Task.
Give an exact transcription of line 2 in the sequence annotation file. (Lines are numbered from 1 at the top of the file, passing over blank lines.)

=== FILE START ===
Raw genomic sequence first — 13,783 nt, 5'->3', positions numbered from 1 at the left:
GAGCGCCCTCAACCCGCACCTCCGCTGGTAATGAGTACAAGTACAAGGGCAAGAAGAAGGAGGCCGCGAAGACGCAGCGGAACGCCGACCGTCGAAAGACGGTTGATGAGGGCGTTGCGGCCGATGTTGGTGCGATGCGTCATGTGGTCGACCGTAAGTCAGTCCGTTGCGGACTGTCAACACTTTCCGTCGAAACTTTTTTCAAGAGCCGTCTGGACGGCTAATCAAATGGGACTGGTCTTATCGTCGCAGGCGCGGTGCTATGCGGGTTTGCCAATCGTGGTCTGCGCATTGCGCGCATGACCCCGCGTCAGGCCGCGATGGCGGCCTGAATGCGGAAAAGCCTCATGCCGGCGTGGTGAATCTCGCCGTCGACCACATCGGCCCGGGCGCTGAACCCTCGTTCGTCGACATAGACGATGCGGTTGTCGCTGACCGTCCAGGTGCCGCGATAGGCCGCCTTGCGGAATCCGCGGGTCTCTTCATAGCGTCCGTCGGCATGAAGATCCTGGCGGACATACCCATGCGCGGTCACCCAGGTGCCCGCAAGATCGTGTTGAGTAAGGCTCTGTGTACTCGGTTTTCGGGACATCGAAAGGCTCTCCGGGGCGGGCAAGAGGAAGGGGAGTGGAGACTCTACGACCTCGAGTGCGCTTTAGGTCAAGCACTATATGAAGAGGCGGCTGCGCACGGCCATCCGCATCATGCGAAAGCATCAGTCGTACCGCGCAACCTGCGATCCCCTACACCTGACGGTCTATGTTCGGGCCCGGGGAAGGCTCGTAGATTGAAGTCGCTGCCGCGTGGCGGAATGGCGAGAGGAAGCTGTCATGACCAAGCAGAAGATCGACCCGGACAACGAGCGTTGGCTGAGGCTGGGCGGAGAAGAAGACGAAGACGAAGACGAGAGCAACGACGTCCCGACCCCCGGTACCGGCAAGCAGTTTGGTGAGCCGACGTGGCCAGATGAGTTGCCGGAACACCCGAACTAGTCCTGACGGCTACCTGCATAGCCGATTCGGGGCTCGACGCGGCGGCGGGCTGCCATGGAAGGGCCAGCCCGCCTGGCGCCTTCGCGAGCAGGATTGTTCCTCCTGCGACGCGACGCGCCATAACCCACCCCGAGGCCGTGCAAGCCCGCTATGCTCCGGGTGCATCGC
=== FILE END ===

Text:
GAGCGCCCTCAACCCGCACCTCCGCTGGTAATGAGTACAAGTACAAGGGCAAGAAGAAGGAGGCCGCGAAGACGCAGCGGAACGCCGACCGTCGAAAGACGGTTGATGAGGGCGTTGCGGCCGATGTTGGTGCGATGCGTCATGTGGTCGACCGTAAGTCAGTCCGTTGCGGACTGTCAACACTTTCCGTCGAAACTTTTTTCAAGAGCCGTCTGGACGGCTAATCAAATGGGACTGGTCTTATCGTCGCAGGCGCGGTGCTATGCGGGTTTGCCAATCGTGGTCTGCGCATTGCGCGCATGACCCCGCGTCAGGCCGCGATGGCGGCCTGAATGCGGAAAAGCCTCATGCCGGCGTGGTGAATCTCGCCGTCGACCACATCGGCCCGGGCGCTGAACCCTCGTTCGTCGACATAGACGATGCGGTTGTCGCTGACCGTCCAGGTGCCGCGATAGGCCGCCTTGCGGAATCCGCGGGTCTCTTCATAGCGTCCGTCGGCATGAAGATCCTGGCGGACATACCCATGCGCGGTCACCCAGGTGCCCGCAAGATCGTGTTGAGTAAGGCTCTGTGTACTCGGTTTTCGGGACATCGAAAGGCTCTCCGGGGCGGGCAAGAGGAAGGGGAGTGGAGACTCTACGACCTCGAGTGCGCTTTAGGTCAAGCACTATATGAAGAGGCGGCTGCGCACGGCCATCCGCATCATGCGAAAGCATCAGTCGTACCGCGCAACCTGCGATCCCCTACACCTGACGGTCTATGTTCGGGCCCGGGGAAGGCTCGTAGATTGAAGTCGCTGCCGCGTGGCGGAATGGCGAGAGGAAGCTGTCATGACCAAGCAGAAGATCGACCCGGACAACGAGCGTTGGCTGAGGCTGGGCGGAGAAGAAGACGAAGACGAAGACGAGAGCAACGACGTCCCGACCCCCGGTACCGGCAAGCAGTTTGGTGAGCCGACGTGGCCAGATGAGTTGCCGGAACACCCGAACTAGTCCTGACGGCTACCTGCATAGCCGATTCGGGGCTCGACGCGGCGGCGGGCTGCCATGGAAGGGCCAGCCCGCCTGGCGCCTTCGCGAGCAGGATTGTTCCTCCTGCGACGCGACGCGCCATAACCCACCCCGAGGCCGTGCAAGCCCGCTATGCTCCGGGTGCATCGC